VIBE Business Plan Competition Final Five

Team plans include innovative disease treatment, fitness services, an artisanal cidery, employee recruitment and an edible cookie dough café.

Five Teams Move On to VIBE BPC Final Round

The five teams are:

Helrus – Development of innovative treatments for irritable bowel diseases such as Crohn’s disease and ulcerative colitis.

Oli Fitness – A suite of integrated services and technologies to the personal fitness/weight training market.

Tart Hard Cider – A commercial cidery producing a hard cider product that targets the artisanal cider market: significantly less sugar and no “back-sweetening.”

Torqly – Mobile app recruitment of employees in high-demand sectors like construction, hospitality and healthcare.

We Make Dough – Edible cookie dough café, with space for art and craft work in a Victorian-inspired atmosphere.

Read more details about these five, and 10 other business ideas that will live to try again another day.

Five teams have made it through to the final round of the inaugural VIBE Business Plan Competition, scheduled for May 3. Winners will receive $50,000 in prizes.

Fifteen teams started the competition. Participants spent two weeks working with mentors to refine their plans for the trade-show-style investment round, held on April 26. Businesses leaders from throughout the region were invited to attend and spend “VIBE Dollars” on teams they thought were the most viable. The five teams with the most “VIBE Dollars” at the end of the round advanced to the finals.

Daniel Byrne, a VIBE mentor, started his own business more than twenty-five years ago. Initially working out of his basement, he built Byrne Specialty Gases into one of the nation’s leading distributors of specialty gases for the life sciences sector, selling it in 2006. He now spends part of his time mentoring young entrepreneurs. VIBE Director Thomas Kuljam invited Byrne to help judge the investment round. “This is basically free consulting,” said Byrne. Looking at the steady stream of business leaders arriving to interact with teams and cast votes, he noted, “There are thousands of years of experience walking through the door.”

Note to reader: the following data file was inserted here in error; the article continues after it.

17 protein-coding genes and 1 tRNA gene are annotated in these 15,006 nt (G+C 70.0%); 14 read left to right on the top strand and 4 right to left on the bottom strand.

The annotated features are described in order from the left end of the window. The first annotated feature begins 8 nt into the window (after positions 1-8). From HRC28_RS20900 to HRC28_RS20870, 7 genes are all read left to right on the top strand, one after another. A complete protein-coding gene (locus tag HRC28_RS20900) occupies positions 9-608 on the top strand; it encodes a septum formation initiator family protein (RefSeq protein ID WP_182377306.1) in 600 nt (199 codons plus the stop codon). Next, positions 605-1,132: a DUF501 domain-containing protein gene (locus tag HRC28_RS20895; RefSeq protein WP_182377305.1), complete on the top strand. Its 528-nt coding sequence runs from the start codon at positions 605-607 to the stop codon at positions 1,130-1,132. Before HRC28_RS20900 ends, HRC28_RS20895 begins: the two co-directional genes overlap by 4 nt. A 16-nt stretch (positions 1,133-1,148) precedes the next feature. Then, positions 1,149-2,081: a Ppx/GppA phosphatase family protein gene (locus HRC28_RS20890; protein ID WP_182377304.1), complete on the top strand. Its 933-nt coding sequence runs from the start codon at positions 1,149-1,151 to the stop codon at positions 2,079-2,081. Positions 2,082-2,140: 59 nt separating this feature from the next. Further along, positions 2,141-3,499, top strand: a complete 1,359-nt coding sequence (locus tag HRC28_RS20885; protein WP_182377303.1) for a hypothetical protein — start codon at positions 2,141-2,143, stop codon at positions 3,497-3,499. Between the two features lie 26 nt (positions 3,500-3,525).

Byrne said he had one idea on his mind as he talked to the different teams. “At the end of the day having a business is all about having a customer,” he said. “I want to see how well they know their customers and their needs.”

Another VIBE mentor, Brian Nelson, jokingly refers to himself as a “serial failed entrepreneur.” The Army veteran has started businesses that did not develop as planned. Nelson has since found success with a non-profit animal rescue he co-founded with his wife. Nelson has been involved with VIBE since its inception and was asked to offer his insights during the investment round. “I’ve tried the ‘just to make money’ thing and it wasn’t fun,” he said. “I want to see if the people on these teams are really doing what they want to do, that they’re passionate.”

Section: 
Written by: 
Eric Wilson-Edge / April 28, 2017
Media contact: 

John Burkhardt, UW Tacoma Communications, 253-692-4536 or johnbjr@uw.edu

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